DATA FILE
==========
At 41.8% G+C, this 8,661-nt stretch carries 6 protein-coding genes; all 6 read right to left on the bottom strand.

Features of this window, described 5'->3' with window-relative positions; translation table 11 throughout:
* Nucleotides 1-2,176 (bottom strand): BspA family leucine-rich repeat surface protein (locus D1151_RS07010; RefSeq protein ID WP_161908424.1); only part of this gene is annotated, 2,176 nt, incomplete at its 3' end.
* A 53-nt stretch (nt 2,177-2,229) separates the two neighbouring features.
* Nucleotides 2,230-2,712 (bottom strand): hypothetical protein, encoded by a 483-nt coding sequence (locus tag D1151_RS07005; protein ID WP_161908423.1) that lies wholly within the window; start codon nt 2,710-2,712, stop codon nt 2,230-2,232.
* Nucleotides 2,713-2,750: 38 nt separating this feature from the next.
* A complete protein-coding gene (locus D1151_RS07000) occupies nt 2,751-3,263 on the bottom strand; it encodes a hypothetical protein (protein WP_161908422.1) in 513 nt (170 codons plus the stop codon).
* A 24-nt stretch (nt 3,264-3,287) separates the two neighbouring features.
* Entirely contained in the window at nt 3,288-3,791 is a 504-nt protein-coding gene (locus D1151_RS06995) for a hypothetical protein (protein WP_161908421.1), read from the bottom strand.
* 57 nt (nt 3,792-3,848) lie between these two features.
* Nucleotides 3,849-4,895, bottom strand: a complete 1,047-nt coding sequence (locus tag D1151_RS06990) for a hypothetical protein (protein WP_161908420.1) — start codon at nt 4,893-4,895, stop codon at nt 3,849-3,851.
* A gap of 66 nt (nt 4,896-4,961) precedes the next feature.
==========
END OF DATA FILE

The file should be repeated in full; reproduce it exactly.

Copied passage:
At 41.8% G+C, this 8,661-nt stretch carries 6 protein-coding genes; all 6 read right to left on the bottom strand.

Features of this window, described 5'->3' with window-relative positions; translation table 11 throughout:
* Nucleotides 1-2,176 (bottom strand): BspA family leucine-rich repeat surface protein (locus D1151_RS07010; RefSeq protein ID WP_161908424.1); only part of this gene is annotated, 2,176 nt, incomplete at its 3' end.
* A 53-nt stretch (nt 2,177-2,229) separates the two neighbouring features.
* Nucleotides 2,230-2,712 (bottom strand): hypothetical protein, encoded by a 483-nt coding sequence (locus tag D1151_RS07005; protein ID WP_161908423.1) that lies wholly within the window; start codon nt 2,710-2,712, stop codon nt 2,230-2,232.
* Nucleotides 2,713-2,750: 38 nt separating this feature from the next.
* A complete protein-coding gene (locus D1151_RS07000) occupies nt 2,751-3,263 on the bottom strand; it encodes a hypothetical protein (protein WP_161908422.1) in 513 nt (170 codons plus the stop codon).
* A 24-nt stretch (nt 3,264-3,287) separates the two neighbouring features.
* Entirely contained in the window at nt 3,288-3,791 is a 504-nt protein-coding gene (locus D1151_RS06995) for a hypothetical protein (protein WP_161908421.1), read from the bottom strand.
* 57 nt (nt 3,792-3,848) lie between these two features.
* Nucleotides 3,849-4,895, bottom strand: a complete 1,047-nt coding sequence (locus tag D1151_RS06990) for a hypothetical protein (protein WP_161908420.1) — start codon at nt 4,893-4,895, stop codon at nt 3,849-3,851.
* A gap of 66 nt (nt 4,896-4,961) precedes the next feature.